Researchers have known that increased social activity lowers mortality risk in older adults, and a recent study shows that part of this effect is due to increased mobility. Being social with friends almost always requires people to get up and move, and by doing so older adults maintain better mobility throughout older age than do less social adults. Part of this may also be due to increased muscle mass as maintaining muscle mass throughout later adulthood also decreases mortality risk. The researchers also found that adults who maintained cognitive function and had fewer depressive symptoms were more likely to engage in social activity. People with poorer cognitive function and/or who experience depressive symptoms should be encouraged more to be more social and partake in social activities with friends.
A recent study looking at how meals of different composition affect the blood glucose and insulin response in Type 2 diabetics showed that a high fat diet produced better blood glucose responses than a low fat or Mediterranean diet. This study is interesting because one aspect of the Mediterranean diet that people tend to ignore is that it only includes coffee for breakfast. In this study, people eating the Mediterranean diet ate their breakfast calories with lunch and enjoyed a glass of wine also. Despite a much larger meal, the blood glucose response between the low fat diet and the Mediterranean diet were identical for lunch. This flies in the face of the recommendation that Type 2 diabetics should eat frequent, small meals. One thing I would have liked to have seen in this study was the absence of bread. Despite the low carbohydrate group consuming <20% of their calories from carbohydrate, they still ate bread for breakfast and lunch. I would have liked to see them get their carbohydrates from an unprocessed source. I also would have liked to see what happened in both the low carbohydrate and low fat group if they had skipped breakfast as well. Here's a link to the actual study.
If you never had a reason to question the decisions of the FDA, now you do. Researchers have been taking a peep at thalidomide, a drug infamously banned for causing birth defects in children in the 1950s,
as a potential cure for Crohn's disease. While the drug did show impressive efficacy in treating Crohn's disease and keeping children in remission for much longer than placebo, one has to question the judgement to use such a drug in young children. While the researchers state that children of reproductive age should use methods to prevent pregnancy, I'm guessing a study of sufficient duration to determine if there is any sort of permanent damage on future reproductive health has been carried out.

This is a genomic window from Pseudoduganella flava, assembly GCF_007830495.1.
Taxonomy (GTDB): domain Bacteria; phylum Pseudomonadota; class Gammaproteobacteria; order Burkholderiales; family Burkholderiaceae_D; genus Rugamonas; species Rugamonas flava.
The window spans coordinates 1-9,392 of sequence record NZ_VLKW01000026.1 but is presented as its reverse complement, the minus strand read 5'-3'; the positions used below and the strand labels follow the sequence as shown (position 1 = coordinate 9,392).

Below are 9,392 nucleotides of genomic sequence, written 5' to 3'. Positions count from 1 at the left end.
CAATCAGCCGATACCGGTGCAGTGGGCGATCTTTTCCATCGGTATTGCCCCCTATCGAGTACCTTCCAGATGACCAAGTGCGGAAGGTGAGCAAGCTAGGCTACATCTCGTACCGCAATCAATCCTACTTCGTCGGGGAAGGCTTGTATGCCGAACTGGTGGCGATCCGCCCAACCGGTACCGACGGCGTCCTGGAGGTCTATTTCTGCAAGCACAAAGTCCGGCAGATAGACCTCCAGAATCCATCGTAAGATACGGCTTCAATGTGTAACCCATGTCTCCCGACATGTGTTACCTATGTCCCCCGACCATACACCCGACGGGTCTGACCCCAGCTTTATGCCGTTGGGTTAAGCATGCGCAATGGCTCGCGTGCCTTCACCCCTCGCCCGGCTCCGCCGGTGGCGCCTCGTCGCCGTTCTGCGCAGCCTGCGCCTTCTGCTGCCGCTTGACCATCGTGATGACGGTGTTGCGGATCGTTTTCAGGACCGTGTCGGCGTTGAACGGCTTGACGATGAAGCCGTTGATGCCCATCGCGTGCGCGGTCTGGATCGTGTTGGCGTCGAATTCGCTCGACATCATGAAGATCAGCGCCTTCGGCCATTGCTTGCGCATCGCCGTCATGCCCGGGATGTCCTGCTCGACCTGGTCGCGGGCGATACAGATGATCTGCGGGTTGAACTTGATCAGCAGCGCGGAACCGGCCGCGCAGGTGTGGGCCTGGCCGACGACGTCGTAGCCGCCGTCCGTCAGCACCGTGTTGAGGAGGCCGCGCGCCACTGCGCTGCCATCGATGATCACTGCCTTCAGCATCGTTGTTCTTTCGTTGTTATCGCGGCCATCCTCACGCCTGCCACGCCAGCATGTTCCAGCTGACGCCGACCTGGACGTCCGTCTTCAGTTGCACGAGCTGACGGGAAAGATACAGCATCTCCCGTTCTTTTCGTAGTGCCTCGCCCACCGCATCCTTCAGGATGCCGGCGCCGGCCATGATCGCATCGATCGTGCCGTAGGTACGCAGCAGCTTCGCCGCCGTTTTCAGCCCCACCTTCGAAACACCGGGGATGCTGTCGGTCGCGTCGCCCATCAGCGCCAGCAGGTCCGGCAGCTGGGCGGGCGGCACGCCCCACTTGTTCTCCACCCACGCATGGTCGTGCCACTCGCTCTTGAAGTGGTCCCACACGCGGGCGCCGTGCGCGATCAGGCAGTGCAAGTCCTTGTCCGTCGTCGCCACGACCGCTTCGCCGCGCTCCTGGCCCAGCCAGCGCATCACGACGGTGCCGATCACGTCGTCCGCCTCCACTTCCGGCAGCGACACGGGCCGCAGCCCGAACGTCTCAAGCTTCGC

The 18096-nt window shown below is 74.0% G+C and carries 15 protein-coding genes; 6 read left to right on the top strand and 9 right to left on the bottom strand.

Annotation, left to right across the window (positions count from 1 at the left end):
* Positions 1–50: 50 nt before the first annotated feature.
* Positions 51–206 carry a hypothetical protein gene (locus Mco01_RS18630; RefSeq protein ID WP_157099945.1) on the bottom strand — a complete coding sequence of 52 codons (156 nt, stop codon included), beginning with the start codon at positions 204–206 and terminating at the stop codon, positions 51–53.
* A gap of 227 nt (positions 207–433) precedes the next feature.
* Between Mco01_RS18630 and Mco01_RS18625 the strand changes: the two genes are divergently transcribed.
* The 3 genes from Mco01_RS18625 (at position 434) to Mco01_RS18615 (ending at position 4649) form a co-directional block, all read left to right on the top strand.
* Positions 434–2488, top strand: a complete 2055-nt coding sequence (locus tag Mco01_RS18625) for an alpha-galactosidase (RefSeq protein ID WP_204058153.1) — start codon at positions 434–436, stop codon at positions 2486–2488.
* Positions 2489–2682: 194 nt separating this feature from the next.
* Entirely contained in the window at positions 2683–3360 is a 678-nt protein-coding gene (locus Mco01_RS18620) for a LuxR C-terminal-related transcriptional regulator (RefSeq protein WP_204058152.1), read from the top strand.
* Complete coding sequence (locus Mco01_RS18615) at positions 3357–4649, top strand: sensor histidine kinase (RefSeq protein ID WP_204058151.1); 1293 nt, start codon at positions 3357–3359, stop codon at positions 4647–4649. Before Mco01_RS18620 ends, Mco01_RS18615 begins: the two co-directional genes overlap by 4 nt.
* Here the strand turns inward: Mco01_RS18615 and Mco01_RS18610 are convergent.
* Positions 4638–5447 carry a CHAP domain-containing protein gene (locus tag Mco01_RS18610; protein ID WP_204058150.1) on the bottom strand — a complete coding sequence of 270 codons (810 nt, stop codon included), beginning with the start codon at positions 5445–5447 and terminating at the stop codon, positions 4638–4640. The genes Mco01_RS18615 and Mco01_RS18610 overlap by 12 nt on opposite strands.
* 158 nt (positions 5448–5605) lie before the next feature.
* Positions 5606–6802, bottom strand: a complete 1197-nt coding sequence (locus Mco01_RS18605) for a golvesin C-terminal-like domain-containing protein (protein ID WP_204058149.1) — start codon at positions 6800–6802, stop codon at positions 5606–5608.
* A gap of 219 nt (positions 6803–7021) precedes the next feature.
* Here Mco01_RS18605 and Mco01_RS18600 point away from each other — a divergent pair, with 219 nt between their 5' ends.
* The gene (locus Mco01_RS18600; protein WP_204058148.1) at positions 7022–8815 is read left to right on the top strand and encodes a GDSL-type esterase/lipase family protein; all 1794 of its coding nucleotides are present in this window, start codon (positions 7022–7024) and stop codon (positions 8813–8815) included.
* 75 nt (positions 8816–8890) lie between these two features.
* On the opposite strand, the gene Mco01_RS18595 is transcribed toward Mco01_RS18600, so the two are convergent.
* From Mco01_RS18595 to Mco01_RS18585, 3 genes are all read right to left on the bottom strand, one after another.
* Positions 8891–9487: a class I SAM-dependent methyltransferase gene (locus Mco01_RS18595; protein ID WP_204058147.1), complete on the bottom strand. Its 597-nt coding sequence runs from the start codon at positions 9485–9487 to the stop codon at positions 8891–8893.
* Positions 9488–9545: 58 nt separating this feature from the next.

Need another reason to question the decisions of the FDA? Do you remember the diabetes drug Avandia? Two years ago the FDA restricted it's use because of research that suggested it was linked to heart problems. Dr. Steven Nissen, head of cardiology at the Cleveland Clinic sounded the alarm in 2007 when a review of 42 studies showed a 43% increased risk of heart attack in people taking the drug. A review of 50 studies by the FDA also showed an increased risk of heart attack, so they asked the drug maker, Glaxsmith Kline, to go back and look at their data. In what should come back as no shock to anyone, GSK's review of their own clinical trials showed no increased risk of heart problems. As a result, the FDA has lifted their restrictions on the drug. Normally, I put way more stock in clinical trials than in epidemiological research. However, I don't do that with pharmaceutical research performed and funded by Big Pharma. Research funded by non-profit organizations tend to show results in favor of a newer treatment 40% of the time while pharmaceutical industry funded research tends to show results in favor of the newer treatment 66% of the time.
In a study on magnesium and bone loss, researchers from the VA showed that supplementation with magnesium led to lower blood levels of chemicals that indicate bone breakdown. The study was carried out in healthy, young men and included a 350mg daily dose of magnesium for 30 days.
Finally, in gut bug news, researchers took a deeper look at how fecal microbiota transplant(FMT) works to help people with recurrent C. difficile infection(RCDI) become healthy. Transplanting the healthy microbiota from healthy individuals caused a major shift in the microbiota composition of people suffering from recurrent C. difficile infection. C. difficile infection occurs after standard antibiotic therapy at a rate of about 20% after one round of antibiotics and is more frequent as the number of courses of antibiotics increases. The primary symptom is diarrhea. The proportion of pathogenic(bad) bacteria increased and the number of butyrate producing bacteria(good) decreased in people with RCDI. FMT partially reversed this change, causing greater diversity of bacteria in the gut, but not totally restoring the microbiota to that of healthy people. Over time, the microbiota of people who undergo FMT for RCDI continues to change, suggesting that recovery from RCDI is pretty long. A healthy diet high in vegetable matter should, in theory, speed up this process.